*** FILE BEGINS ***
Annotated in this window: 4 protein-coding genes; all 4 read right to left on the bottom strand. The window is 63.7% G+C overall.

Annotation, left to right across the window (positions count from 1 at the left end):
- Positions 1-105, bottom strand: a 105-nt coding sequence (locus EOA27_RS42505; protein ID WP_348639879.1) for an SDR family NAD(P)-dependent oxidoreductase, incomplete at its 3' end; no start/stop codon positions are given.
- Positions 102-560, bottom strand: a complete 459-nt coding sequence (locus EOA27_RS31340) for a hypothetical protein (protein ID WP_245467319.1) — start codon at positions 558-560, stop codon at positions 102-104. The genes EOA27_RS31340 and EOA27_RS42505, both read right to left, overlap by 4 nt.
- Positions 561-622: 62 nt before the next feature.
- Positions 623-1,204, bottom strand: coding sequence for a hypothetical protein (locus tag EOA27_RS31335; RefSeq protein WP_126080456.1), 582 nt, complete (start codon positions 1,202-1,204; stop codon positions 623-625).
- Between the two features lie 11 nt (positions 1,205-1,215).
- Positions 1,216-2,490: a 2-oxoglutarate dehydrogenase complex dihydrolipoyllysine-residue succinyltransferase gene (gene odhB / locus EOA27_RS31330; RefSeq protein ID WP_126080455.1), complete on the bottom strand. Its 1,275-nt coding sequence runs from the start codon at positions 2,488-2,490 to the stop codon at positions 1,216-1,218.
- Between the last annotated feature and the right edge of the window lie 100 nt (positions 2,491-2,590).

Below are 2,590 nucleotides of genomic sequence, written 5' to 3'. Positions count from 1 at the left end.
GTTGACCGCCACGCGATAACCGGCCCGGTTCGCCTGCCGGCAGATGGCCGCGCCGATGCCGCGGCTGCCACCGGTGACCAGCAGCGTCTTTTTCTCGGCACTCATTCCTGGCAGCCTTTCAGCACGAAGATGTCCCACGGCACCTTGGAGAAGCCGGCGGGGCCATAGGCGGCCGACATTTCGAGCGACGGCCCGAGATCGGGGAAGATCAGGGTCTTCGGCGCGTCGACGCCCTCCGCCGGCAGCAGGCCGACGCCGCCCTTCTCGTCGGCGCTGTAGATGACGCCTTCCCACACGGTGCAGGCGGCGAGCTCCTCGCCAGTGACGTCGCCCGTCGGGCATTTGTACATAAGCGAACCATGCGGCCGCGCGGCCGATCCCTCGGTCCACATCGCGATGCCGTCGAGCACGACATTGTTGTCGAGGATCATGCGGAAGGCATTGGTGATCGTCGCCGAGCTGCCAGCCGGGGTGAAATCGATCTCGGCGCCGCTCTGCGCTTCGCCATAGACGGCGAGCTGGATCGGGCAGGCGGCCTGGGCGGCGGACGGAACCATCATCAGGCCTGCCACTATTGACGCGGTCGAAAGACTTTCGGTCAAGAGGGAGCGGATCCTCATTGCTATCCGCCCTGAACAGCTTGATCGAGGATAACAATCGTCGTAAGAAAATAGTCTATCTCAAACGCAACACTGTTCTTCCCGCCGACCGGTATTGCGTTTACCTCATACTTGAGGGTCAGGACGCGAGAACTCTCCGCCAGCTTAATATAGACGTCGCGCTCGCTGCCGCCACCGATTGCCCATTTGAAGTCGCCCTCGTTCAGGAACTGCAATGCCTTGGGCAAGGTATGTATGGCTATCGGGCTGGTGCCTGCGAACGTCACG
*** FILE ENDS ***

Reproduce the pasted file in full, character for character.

Annotated in this window: 4 protein-coding genes; all 4 read right to left on the bottom strand. The window is 63.7% G+C overall.

Annotation, left to right across the window (positions count from 1 at the left end):
- Positions 1-105, bottom strand: a 105-nt coding sequence (locus EOA27_RS42505; protein ID WP_348639879.1) for an SDR family NAD(P)-dependent oxidoreductase, incomplete at its 3' end; no start/stop codon positions are given.
- Positions 102-560, bottom strand: a complete 459-nt coding sequence (locus EOA27_RS31340) for a hypothetical protein (protein ID WP_245467319.1) — start codon at positions 558-560, stop codon at positions 102-104. The genes EOA27_RS31340 and EOA27_RS42505, both read right to left, overlap by 4 nt.
- Positions 561-622: 62 nt before the next feature.
- Positions 623-1,204, bottom strand: coding sequence for a hypothetical protein (locus tag EOA27_RS31335; RefSeq protein WP_126080456.1), 582 nt, complete (start codon positions 1,202-1,204; stop codon positions 623-625).
- Between the two features lie 11 nt (positions 1,205-1,215).
- Positions 1,216-2,490: a 2-oxoglutarate dehydrogenase complex dihydrolipoyllysine-residue succinyltransferase gene (gene odhB / locus EOA27_RS31330; RefSeq protein ID WP_126080455.1), complete on the bottom strand. Its 1,275-nt coding sequence runs from the start codon at positions 2,488-2,490 to the stop codon at positions 1,216-1,218.
- Between the last annotated feature and the right edge of the window lie 100 nt (positions 2,491-2,590).

Below are 2,590 nucleotides of genomic sequence, written 5' to 3'. Positions count from 1 at the left end.
GTTGACCGCCACGCGATAACCGGCCCGGTTCGCCTGCCGGCAGATGGCCGCGCCGATGCCGCGGCTGCCACCGGTGACCAGCAGCGTCTTTTTCTCGGCACTCATTCCTGGCAGCCTTTCAGCACGAAGATGTCCCACGGCACCTTGGAGAAGCCGGCGGGGCCATAGGCGGCCGACATTTCGAGCGACGGCCCGAGATCGGGGAAGATCAGGGTCTTCGGCGCGTCGACGCCCTCCGCCGGCAGCAGGCCGACGCCGCCCTTCTCGTCGGCGCTGTAGATGACGCCTTCCCACACGGTGCAGGCGGCGAGCTCCTCGCCAGTGACGTCGCCCGTCGGGCATTTGTACATAAGCGAACCATGCGGCCGCGCGGCCGATCCCTCGGTCCACATCGCGATGCCGTCGAGCACGACATTGTTGTCGAGGATCATGCGGAAGGCATTGGTGATCGTCGCCGAGCTGCCAGCCGGGGTGAAATCGATCTCGGCGCCGCTCTGCGCTTCGCCATAGACGGCGAGCTGGATCGGGCAGGCGGCCTGGGCGGCGGACGGAACCATCATCAGGCCTGCCACTATTGACGCGGTCGAAAGACTTTCGGTCAAGAGGGAGCGGATCCTCATTGCTATCCGCCCTGAACAGCTTGATCGAGGATAACAATCGTCGTAAGAAAATAGTCTATCTCAAACGCAACACTGTTCTTCCCGCCGACCGGTATTGCGTTTACCTCATACTTGAGGGTCAGGACGCGAGAACTCTCCGCCAGCTTAATATAGACGTCGCGCTCGCTGCCGCCACCGATTGCCCATTTGAAGTCGCCCTCGTTCAGGAACTGCAATGCCTTGGGCAAGGTATGTATGGCTATCGGGCTGGTGCCTGCGAACGTCACG